Xenophobia of the countries remains a reality in South Africa as migrants tell of how they cannot trust the services they get from the police they often accuse of looking into their nationalities rather than helping them.
Rochilla Nair, coordinator at Global South Against Xenophobia, said “institutional xenophobia” is a familiar phrase for her organization.
We also refer to it as “state xenophobia”. Nair said, “Xenophobia is reflected in the actions of the government and the state.
Nair raised concerns about the government’s lack of treatment of migrants,”Civil society, and the public in relation to economic development, human rights violations, and recognition of the rights of refugees and asylum seekers in South Australia.”
If our economic and immigrant policies “do not translate into practical safety and well-being for migrants, refugees and asylum seekers from the continent, then the problem of xenophobia from the nations remains despite the constitutional and various other protocols to which South Africa is a signatory,” Nir said.
According to Dr. Venencia Nyambuya, migrants, particularly migrant women, are at risk of violence in the pursuit of making ends meet. “Women risk sexual harassment and violence every time they sell goods on the streets or at flea markets, go to work, or take public transportation, and have little recourse or protection from this violence. They said the police are indifferent to their allegations.” , and/or solicit bribes or sex in exchange for favors,” Nyambuya said.
Nyambuya writes for her dissertation on ethnographic portraits of migrant women challenging gender-based violence in Durban. She confirmed how the women she interviewed for her paper were afraid to go to the police because they would be judged by their nationality.
Immigrant women in South Australia face numerous challenges in accessing public services. They often faced difficulties accessing healthcare services, abuse by public health service providers, and everyday medical xenophobia. These issues are pervasive in clinics and hospitals, highlighting the challenges these women face in their daily lives,” Nimabuya said.
Her thesis title is Life Stories: Ethnographic Portraits of Migrant Women Challenging Gender-Based Violence in Durban, SA.
One of the women interviewed for her dissertation, Thoku, a 40-year-old Zimbabwean woman, arrived in Durban in search of greener pastures after Zimbabwe’s 2008 economic collapse.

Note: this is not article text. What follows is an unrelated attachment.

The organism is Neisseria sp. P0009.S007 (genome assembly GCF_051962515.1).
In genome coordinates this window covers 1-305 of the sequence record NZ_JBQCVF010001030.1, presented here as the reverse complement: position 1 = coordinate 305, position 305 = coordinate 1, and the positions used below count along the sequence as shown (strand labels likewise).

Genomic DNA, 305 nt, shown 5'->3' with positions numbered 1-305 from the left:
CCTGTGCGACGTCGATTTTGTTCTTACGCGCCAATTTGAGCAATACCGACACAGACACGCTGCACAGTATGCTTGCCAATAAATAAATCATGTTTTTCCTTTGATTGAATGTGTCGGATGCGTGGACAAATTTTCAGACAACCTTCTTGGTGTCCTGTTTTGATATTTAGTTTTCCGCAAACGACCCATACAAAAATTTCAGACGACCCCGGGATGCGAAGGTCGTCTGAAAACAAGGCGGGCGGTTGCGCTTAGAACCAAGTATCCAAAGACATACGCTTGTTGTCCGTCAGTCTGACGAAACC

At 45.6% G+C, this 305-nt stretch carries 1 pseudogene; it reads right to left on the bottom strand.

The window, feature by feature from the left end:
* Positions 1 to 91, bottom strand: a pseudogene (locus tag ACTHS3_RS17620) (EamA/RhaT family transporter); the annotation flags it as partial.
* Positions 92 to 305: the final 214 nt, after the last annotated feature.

Thuko lost her partner in xenophobic attacks in Johannesburg. For Thoku, being in Johannesburg brought traumatic experiences from the 2008 xenophobic attacks. Later I decided to move to Durban.
He believes that the police in Durban are more lenient compared to the Johannesburg police because they never demand proof of identity from foreigners who are largely present in the CBD, said Thoku. Thuku described how difficult it was to denounce abuse in South Africa because of one’s legal standing and language.
“I am not ready to be a foreigner because I am afraid it will create enemies for me in a xenophobic environment like the one in which I live and work. The police are not what we think they are, instead of protecting us they are helping this injustice to prevail because we are not welcome here.” Thoku said. .
National Police spokesperson Brigathlinda Mathey said the police personnel are well-trained, competent and disciplined and “work within the standards (scope) of the Constitution and the SAPS Code of Conduct which neither allow nor tolerate any form of discrimination against anyone in the country”.
“We nullify and refute any allegations made against SAPS that police officers are continuing xenophobic attacks against foreigners or illegal immigrants in the country. We make a serious appeal to community members and the media to report any form of xenophobia committed in the crime,” Mathi said.
The South African Human Rights Commission (SAHRC) said it had already received complaints about the abuse of the rights of refugees and migrants.
We have also received complaints about how the process violates rights. “Based on the complaints received of exploitation and abuse, the South African Human Rights Commission believes that the rights of vulnerable people are being violated by officials who do not consider the human rights of these people,” said Commissioner Ange Makwetla.
Maquitla said the problem of abuse can be dealt with by ensuring that officials understand the laws, “policies and tools that promote human rights. Those responsible must be held to high standards and if they are found to want this, they must be punished accordingly.”